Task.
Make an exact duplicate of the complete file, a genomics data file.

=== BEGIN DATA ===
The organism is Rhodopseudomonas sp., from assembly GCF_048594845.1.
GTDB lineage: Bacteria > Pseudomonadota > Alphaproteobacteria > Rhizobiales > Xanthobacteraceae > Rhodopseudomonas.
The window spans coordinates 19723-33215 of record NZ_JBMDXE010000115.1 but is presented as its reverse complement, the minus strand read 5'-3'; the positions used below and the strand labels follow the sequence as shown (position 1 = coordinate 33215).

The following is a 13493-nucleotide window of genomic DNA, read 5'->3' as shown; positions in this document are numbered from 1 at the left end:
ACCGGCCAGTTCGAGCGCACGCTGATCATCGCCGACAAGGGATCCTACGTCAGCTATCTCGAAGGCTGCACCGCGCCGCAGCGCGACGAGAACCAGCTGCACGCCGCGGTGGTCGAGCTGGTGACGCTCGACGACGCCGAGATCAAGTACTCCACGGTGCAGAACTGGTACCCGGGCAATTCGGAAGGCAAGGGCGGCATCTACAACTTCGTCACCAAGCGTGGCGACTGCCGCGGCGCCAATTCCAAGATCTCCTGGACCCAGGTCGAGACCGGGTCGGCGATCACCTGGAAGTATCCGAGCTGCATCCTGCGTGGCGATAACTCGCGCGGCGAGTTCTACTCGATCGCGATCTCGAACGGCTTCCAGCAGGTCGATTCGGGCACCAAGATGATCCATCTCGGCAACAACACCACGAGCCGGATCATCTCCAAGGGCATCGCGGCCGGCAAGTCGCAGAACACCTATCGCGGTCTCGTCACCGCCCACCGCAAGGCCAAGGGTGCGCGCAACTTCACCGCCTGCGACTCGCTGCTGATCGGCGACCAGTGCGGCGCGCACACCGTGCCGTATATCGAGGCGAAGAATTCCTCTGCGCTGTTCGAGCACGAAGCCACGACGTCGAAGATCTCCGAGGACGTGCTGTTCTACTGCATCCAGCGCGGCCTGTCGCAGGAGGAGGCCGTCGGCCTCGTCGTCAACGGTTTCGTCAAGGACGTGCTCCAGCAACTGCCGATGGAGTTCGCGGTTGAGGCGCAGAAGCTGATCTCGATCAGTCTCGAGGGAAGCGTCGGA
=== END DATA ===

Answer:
The organism is Rhodopseudomonas sp., from assembly GCF_048594845.1.
GTDB lineage: Bacteria > Pseudomonadota > Alphaproteobacteria > Rhizobiales > Xanthobacteraceae > Rhodopseudomonas.
The window spans coordinates 19723-33215 of record NZ_JBMDXE010000115.1 but is presented as its reverse complement, the minus strand read 5'-3'; the positions used below and the strand labels follow the sequence as shown (position 1 = coordinate 33215).

The following is a 13493-nucleotide window of genomic DNA, read 5'->3' as shown; positions in this document are numbered from 1 at the left end:
ACCGGCCAGTTCGAGCGCACGCTGATCATCGCCGACAAGGGATCCTACGTCAGCTATCTCGAAGGCTGCACCGCGCCGCAGCGCGACGAGAACCAGCTGCACGCCGCGGTGGTCGAGCTGGTGACGCTCGACGACGCCGAGATCAAGTACTCCACGGTGCAGAACTGGTACCCGGGCAATTCGGAAGGCAAGGGCGGCATCTACAACTTCGTCACCAAGCGTGGCGACTGCCGCGGCGCCAATTCCAAGATCTCCTGGACCCAGGTCGAGACCGGGTCGGCGATCACCTGGAAGTATCCGAGCTGCATCCTGCGTGGCGATAACTCGCGCGGCGAGTTCTACTCGATCGCGATCTCGAACGGCTTCCAGCAGGTCGATTCGGGCACCAAGATGATCCATCTCGGCAACAACACCACGAGCCGGATCATCTCCAAGGGCATCGCGGCCGGCAAGTCGCAGAACACCTATCGCGGTCTCGTCACCGCCCACCGCAAGGCCAAGGGTGCGCGCAACTTCACCGCCTGCGACTCGCTGCTGATCGGCGACCAGTGCGGCGCGCACACCGTGCCGTATATCGAGGCGAAGAATTCCTCTGCGCTGTTCGAGCACGAAGCCACGACGTCGAAGATCTCCGAGGACGTGCTGTTCTACTGCATCCAGCGCGGCCTGTCGCAGGAGGAGGCCGTCGGCCTCGTCGTCAACGGTTTCGTCAAGGACGTGCTCCAGCAACTGCCGATGGAGTTCGCGGTTGAGGCGCAGAAGCTGATCTCGATCAGTCTCGAGGGAAGCGTCGGA